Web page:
Code F8 2017 News

Facebook launches React VR, a JavaScript framework to help developers build VR experiences

react vr

While Facebook is turning its attention towards augmented reality, it hasn’t forgotten about the budding world of virtual experiences. At the F8 developer conference, the social networking giant has today announced the launch of React VR, an open-source JavaScript framework for building web VR and interactive 360-degree experiences.

Defining the platform in simple terms, the blog post reads,

React VR lets you build VR apps using only JavaScript. It uses the same design as React, letting you compose a rich VR world and UI from declarative components.

As mentioned above, this new VR-focused code library is built upon the existing React (and React Native) framework, which is being used to power the user interface code of Facebook and Instagram’s website. React VR will enable anyone with the understanding of JavaScript to quickly compose scenes with the combination of imported 360 panoramas and 3D models with 2D UI, text, and images. Just like online websites, the idea here is to build interactive, immersive experiences by employing audio and video capabilities of the framework.

These virtual reality experiences can be distributed across the interwebs, courtesy of existing web technologies such as WebGL and WebVR that power React VR. But, Facebook was faced with a prominent challenge when developing a framework for the VR world. The social media giant knew that they’d have to ensure React reconciliation or scene updation in a single frame as there no lag should be visible to the person wearing the headset — interacting with a virtual world at 60 frames per second (fps), or 90 fps on Oculus Rift.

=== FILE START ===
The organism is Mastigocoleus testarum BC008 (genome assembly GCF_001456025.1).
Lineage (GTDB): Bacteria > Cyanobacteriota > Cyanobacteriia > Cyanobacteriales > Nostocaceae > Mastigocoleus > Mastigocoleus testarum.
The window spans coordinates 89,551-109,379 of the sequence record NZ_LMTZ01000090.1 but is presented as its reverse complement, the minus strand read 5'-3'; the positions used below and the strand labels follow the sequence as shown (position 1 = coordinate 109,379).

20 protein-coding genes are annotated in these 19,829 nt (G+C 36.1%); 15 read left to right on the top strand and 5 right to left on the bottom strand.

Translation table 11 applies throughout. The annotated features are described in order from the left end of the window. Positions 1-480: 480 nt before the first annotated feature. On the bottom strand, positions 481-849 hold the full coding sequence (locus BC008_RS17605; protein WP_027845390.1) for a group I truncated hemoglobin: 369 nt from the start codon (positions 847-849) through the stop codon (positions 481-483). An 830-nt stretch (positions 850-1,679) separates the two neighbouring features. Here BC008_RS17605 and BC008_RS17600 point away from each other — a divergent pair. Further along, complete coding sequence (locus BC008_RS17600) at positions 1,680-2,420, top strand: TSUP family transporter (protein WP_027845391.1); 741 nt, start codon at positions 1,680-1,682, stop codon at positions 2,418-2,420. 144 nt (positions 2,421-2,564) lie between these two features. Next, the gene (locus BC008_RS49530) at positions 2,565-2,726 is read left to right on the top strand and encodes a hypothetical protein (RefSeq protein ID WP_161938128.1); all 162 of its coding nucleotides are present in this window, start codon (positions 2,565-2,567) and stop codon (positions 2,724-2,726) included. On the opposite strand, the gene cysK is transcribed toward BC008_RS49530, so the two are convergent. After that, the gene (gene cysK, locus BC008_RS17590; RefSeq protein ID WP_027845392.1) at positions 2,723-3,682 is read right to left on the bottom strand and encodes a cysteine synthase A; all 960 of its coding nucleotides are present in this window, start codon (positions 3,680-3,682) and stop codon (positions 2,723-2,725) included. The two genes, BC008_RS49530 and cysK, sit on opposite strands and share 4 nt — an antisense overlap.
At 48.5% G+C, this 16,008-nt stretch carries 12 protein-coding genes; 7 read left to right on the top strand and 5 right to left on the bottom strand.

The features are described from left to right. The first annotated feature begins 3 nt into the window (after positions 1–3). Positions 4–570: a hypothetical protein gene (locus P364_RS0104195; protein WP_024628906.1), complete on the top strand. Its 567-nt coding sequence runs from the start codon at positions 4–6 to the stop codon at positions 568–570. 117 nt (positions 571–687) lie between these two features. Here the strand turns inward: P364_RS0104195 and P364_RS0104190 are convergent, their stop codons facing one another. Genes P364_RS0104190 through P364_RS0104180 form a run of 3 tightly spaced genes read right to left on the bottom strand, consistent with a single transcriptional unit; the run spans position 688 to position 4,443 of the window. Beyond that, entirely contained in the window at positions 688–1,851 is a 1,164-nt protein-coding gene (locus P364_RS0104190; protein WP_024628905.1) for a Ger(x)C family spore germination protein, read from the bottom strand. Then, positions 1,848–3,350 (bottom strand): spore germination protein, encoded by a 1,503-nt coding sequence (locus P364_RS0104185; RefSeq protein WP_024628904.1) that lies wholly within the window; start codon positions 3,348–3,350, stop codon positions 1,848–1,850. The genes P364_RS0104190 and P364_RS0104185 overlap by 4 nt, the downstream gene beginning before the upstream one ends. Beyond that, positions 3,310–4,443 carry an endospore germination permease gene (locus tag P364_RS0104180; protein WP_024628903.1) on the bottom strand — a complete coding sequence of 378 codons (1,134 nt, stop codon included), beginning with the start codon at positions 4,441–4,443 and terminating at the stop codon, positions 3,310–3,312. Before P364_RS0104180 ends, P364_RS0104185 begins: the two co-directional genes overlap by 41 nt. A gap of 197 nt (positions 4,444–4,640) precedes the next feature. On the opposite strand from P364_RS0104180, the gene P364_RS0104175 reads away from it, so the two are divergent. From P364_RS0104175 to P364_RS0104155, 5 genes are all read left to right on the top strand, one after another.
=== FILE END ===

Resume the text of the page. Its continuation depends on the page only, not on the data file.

But, Facebook solved this issue simply by laying the groundwork using React Native patterns, which made it easy for the developer team to get the apt performance for Javascript apps in the VR ecosystem. This was able to make the single-threaded JavaScript VR app run even faster by creating a closed loop between receiving headset orientation updates and re-rendering the scene — reduces motion sickness.

The source code for React VR is now available for access on GitHub along with the official documentation, which can be found right here. Developers with experience in building React apps for the web would be able to easily pick up React VR and build virtual reality experiences. They will also be able to leverage existing tools present in the React ecosystem to build 3D interfaces as they’re aware of how React manages the data flow. Thus, we could see an uprise in the number of VR experiences making their way to Oculus’ Carmel browser in the coming months.

A hands-on guy fascinated by new apps, technologies and enterprise products.

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